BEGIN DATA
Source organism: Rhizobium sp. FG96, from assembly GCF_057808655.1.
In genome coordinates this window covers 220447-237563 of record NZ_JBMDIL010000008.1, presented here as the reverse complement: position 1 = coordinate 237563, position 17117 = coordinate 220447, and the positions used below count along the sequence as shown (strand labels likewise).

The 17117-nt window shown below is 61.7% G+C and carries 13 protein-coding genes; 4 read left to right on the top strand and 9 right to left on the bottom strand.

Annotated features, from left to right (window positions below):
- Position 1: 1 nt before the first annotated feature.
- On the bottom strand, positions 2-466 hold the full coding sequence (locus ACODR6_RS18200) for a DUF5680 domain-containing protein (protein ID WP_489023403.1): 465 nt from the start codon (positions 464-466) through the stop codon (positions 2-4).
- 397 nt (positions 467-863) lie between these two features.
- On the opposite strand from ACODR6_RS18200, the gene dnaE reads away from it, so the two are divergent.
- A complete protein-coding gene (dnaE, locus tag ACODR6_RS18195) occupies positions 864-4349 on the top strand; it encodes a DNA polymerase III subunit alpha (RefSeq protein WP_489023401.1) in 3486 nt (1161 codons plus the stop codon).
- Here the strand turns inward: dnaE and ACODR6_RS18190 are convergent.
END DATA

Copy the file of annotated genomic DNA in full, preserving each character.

Source organism: Rhizobium sp. FG96, from assembly GCF_057808655.1.
In genome coordinates this window covers 220447-237563 of record NZ_JBMDIL010000008.1, presented here as the reverse complement: position 1 = coordinate 237563, position 17117 = coordinate 220447, and the positions used below count along the sequence as shown (strand labels likewise).

The 17117-nt window shown below is 61.7% G+C and carries 13 protein-coding genes; 4 read left to right on the top strand and 9 right to left on the bottom strand.

Annotated features, from left to right (window positions below):
- Position 1: 1 nt before the first annotated feature.
- On the bottom strand, positions 2-466 hold the full coding sequence (locus ACODR6_RS18200) for a DUF5680 domain-containing protein (protein ID WP_489023403.1): 465 nt from the start codon (positions 464-466) through the stop codon (positions 2-4).
- 397 nt (positions 467-863) lie between these two features.
- On the opposite strand from ACODR6_RS18200, the gene dnaE reads away from it, so the two are divergent.
- A complete protein-coding gene (dnaE, locus tag ACODR6_RS18195) occupies positions 864-4349 on the top strand; it encodes a DNA polymerase III subunit alpha (RefSeq protein WP_489023401.1) in 3486 nt (1161 codons plus the stop codon).
- Here the strand turns inward: dnaE and ACODR6_RS18190 are convergent.